Saturday, January 19, 2013

A good image is as valuable as a good narrative - the past week at work


The office was quiet today as our Director Vijay Singh has once again been summoned to Head Office.  As well as being quiet, the upstairs floor was cold.  I spent the morning trying to make some progress with various projects including drafting campaign letters (a task that has been hanging around for ages).

In the afternoon I continued with the supplements for various key reports.  This involves trawling through the questionnaires and looking for patterns in the data.  Several times when an insight occurred to me I rang down to Abi Reed in the Tele Surveys team and they rang up five or six respondents to test whether the hypothesis might be correct.

I rang Maria B at Head Office and got on with her quite well, although at all times I have to be careful what I say - she is one of Alec Nussbaum's attack dogs.

Before leaving for the day I proof-read the latest version of the Training Course Guide.  This meant staying until 5.30, but at least I had the relief of knowing the booklet was on the way to the printer.  I also looked at databases of volunteers, trying to work out who to send it to (probably we will send it to people who have requested our publications in the past, as that probably indicates sympathy with our aims and objectives).


Tedious and time-consuming task of sourcing images for the supplements.  A good image is as valuable as a good narrative.  Always I am torn between using stock images (which are immediately available, but often look a little unreal) and commissioning photography that is authentic, but takes ages to happen.

Despite the cold Gary from the downstairs reading room continues to go running in just a t-shirt and shorts at lunchtimes.

We became aware of various inflamed discussions on the internet criticising some of the projects the Institute has been involved with.  Vijay Singh called an emergency meeting to consider whether the criticism could be an "inside job".  We reached the conclusion that the opposition was not organised and nothing really to worry about.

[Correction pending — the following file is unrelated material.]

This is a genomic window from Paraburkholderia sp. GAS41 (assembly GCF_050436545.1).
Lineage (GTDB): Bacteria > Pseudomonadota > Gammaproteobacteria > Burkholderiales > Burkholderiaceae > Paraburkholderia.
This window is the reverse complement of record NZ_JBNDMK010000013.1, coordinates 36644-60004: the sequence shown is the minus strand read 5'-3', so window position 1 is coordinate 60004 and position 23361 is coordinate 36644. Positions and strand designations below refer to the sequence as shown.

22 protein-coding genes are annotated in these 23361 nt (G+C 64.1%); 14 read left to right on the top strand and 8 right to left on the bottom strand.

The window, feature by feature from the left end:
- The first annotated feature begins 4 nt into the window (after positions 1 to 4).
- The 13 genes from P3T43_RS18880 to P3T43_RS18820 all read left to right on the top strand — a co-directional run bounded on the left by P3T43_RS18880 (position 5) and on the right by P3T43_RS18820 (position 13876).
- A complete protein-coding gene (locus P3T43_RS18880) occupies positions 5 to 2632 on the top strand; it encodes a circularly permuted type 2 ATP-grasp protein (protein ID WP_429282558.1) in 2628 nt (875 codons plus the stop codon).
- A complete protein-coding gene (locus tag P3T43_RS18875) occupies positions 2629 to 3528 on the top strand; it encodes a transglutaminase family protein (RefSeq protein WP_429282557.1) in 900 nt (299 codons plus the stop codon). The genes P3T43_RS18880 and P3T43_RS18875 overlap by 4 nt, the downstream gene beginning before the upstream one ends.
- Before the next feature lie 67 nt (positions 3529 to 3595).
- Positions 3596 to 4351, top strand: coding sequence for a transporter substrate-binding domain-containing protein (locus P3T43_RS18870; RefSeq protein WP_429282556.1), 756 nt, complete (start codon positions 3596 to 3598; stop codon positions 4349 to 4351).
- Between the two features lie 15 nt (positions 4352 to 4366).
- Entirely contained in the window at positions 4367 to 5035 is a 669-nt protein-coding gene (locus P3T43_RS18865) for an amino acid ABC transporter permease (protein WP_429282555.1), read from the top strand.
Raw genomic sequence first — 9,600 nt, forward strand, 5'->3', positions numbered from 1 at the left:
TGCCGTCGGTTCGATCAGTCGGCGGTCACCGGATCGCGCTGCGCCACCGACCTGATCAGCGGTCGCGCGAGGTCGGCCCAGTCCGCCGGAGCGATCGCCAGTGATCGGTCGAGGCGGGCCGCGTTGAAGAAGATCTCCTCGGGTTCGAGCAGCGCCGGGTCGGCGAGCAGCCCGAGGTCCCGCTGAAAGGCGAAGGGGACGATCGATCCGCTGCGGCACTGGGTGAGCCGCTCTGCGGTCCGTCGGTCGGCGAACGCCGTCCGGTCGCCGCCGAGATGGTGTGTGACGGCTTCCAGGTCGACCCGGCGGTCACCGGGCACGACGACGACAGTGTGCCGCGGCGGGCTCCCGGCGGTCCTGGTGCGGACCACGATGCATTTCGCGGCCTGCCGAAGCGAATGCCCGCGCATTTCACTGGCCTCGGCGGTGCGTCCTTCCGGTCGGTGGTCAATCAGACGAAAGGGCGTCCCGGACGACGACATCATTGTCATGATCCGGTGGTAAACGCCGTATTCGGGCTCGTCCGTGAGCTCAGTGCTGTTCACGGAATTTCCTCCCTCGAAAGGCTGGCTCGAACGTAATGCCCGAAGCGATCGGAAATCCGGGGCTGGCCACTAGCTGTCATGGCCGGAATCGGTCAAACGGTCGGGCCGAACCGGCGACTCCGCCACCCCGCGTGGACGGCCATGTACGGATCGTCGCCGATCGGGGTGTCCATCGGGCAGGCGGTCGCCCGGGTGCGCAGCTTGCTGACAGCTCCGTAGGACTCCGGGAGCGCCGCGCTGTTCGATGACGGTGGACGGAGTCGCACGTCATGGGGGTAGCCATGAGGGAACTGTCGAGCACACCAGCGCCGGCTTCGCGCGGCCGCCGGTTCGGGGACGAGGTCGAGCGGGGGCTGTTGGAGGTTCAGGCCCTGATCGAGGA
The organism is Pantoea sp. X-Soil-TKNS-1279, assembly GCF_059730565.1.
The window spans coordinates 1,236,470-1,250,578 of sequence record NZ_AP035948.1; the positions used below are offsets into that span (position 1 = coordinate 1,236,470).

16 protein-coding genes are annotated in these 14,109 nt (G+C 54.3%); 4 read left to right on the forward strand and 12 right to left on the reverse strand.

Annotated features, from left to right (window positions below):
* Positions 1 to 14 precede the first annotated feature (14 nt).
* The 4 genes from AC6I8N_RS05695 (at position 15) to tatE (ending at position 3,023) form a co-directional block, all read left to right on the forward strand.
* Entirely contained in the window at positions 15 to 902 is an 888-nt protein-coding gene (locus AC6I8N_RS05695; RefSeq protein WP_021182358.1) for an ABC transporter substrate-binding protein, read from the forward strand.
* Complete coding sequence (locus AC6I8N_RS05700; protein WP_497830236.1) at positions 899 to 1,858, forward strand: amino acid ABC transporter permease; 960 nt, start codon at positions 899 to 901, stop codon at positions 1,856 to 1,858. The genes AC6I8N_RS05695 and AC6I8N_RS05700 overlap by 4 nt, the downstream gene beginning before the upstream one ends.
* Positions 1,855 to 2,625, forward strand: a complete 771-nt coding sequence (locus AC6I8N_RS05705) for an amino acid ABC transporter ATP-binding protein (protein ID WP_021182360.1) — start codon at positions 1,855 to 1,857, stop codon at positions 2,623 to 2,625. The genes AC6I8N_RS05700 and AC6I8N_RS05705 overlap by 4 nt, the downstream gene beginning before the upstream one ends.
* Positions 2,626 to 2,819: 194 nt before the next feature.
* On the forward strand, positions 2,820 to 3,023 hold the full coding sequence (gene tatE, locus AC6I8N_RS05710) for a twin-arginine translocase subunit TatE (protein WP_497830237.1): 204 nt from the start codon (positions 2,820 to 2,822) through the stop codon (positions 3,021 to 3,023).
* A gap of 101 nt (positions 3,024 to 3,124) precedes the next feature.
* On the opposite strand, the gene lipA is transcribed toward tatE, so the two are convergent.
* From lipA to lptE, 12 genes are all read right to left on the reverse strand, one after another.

The temps in Admin made so much noise I could hardly concentrate.


I spent the day refining the database for distribution of the Training Course Guide.  The intention is to pre-select volunteers we think are broadly sympathetic, invite them to a free training course and then use the occasion as a covert interview of their suitability.  Those who pass Vijay Singh's personal vetting (he is attending every course) will be offered membership of the Insitute, the subscription paid for one year by our backer.

As the AGM is in April we do not have much time to get all this organised.

A telephone call from Sweden about photographs for the supplements - it comes to something when Swedish scenarios look more British than the British do.

More of the flaming messages on the internet, the references just a little too particular to be dismissed as the usual hothead ventings.


"We need to understand the trends that are controlling society" said Vijay Singh, greeting people as they arrived.

The first of the training days, held at a motel so bland and featureless I am unable to describe it adequately.  Ten people plus Abi Reed, Vijay Singh and myself.  The attendees were already known to the Institute, and as long as they are agreeable we have already decided they will be offered membership.  The training was delivered by Vijay Singh himself, in a little room off the main Reception area.  The window had a view of a hedge with, in the distance, the motorway and the traffic constantly moving past.  Despite the snow everyone managed to get there on time.  

At lunchtime we went through to the hotel's dining room, and our table was the only one that was occupied in the hour and a half we spent over the meal.

Instead of going on until 5pm we stopped at 4, which I think was a great relief to everyone.


Hardly anyone in the offices today.

I decided it was time to tackle the huge backlog of e-mails that has built up over the last few days.  I printed out the most urgent, about forty or so.  Then I worked through them one by one, mostly ringing people up to resolve things quickly.

Hints from Abi Reed that a key research project is going badly.

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